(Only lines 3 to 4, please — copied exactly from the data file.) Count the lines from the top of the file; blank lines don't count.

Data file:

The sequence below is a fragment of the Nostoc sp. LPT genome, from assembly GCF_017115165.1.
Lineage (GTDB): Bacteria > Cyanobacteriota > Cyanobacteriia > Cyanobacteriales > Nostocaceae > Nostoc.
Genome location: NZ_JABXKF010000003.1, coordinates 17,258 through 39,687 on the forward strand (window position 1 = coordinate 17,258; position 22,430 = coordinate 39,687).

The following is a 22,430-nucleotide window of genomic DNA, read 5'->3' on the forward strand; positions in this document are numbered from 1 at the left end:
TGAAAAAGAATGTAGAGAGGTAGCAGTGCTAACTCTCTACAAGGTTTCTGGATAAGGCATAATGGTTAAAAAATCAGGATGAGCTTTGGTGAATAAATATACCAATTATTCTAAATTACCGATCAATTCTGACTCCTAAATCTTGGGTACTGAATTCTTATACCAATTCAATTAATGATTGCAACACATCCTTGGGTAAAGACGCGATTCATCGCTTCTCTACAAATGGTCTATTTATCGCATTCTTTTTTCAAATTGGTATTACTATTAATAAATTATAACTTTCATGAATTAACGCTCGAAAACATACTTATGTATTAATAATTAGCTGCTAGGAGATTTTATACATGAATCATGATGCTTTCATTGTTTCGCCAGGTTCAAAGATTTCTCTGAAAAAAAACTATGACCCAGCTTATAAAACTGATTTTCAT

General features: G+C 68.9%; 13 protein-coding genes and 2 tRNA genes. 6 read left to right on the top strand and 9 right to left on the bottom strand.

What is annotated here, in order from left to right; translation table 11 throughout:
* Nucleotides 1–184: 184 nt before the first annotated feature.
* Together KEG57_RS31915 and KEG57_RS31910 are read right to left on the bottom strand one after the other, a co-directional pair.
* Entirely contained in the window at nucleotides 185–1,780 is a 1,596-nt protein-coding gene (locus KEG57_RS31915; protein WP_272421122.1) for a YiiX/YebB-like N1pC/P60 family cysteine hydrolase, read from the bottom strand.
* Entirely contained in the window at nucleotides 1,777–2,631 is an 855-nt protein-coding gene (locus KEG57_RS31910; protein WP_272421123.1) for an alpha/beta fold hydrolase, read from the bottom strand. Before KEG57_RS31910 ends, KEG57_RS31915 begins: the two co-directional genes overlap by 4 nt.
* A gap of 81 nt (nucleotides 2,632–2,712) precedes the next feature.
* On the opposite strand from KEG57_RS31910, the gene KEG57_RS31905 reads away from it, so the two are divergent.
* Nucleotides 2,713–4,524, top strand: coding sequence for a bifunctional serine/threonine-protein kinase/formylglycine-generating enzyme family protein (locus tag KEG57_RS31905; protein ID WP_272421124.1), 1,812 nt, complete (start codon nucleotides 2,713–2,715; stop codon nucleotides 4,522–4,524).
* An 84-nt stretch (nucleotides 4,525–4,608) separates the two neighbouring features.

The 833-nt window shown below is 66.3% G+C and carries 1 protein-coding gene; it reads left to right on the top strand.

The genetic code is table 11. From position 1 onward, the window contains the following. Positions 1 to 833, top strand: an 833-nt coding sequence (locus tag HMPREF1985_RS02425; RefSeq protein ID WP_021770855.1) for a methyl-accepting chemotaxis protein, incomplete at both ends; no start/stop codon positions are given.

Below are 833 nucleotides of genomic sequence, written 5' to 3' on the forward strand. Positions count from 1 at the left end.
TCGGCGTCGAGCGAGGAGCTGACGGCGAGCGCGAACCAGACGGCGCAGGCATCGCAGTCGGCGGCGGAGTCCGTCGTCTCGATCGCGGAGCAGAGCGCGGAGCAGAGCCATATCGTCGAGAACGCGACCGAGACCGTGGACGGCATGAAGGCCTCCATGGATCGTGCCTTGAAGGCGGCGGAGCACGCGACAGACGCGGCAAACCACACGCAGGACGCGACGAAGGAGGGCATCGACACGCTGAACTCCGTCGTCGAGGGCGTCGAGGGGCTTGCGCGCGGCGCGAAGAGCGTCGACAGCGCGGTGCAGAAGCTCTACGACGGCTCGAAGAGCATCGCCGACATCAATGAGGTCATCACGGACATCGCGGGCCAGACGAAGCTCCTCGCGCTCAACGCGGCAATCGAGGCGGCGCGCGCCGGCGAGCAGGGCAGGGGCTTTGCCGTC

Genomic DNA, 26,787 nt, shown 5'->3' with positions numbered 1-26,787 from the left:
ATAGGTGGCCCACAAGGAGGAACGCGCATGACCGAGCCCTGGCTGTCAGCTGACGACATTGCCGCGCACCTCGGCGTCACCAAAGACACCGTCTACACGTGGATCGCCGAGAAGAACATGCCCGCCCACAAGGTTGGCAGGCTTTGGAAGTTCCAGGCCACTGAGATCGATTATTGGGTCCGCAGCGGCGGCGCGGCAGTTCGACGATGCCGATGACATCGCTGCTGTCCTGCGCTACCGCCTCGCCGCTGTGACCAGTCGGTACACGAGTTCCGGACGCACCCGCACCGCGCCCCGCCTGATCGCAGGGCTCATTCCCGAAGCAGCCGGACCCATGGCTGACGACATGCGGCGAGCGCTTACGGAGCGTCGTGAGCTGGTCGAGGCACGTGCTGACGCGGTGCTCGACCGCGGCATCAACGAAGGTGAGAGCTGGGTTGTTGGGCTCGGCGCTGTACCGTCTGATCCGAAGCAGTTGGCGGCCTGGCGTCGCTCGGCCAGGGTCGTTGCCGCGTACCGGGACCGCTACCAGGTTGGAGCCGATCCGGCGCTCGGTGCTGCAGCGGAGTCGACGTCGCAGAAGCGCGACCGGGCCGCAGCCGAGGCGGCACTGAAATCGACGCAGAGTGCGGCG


Genome location: NZ_JABXKF010000003.1, coordinates 17,258 through 39,687 on the forward strand (window position 1 = coordinate 17,258; position 22,430 = coordinate 39,687).

The following is a 22,430-nucleotide window of genomic DNA, read 5'->3' on the forward strand; positions in this document are numbered from 1 at the left end: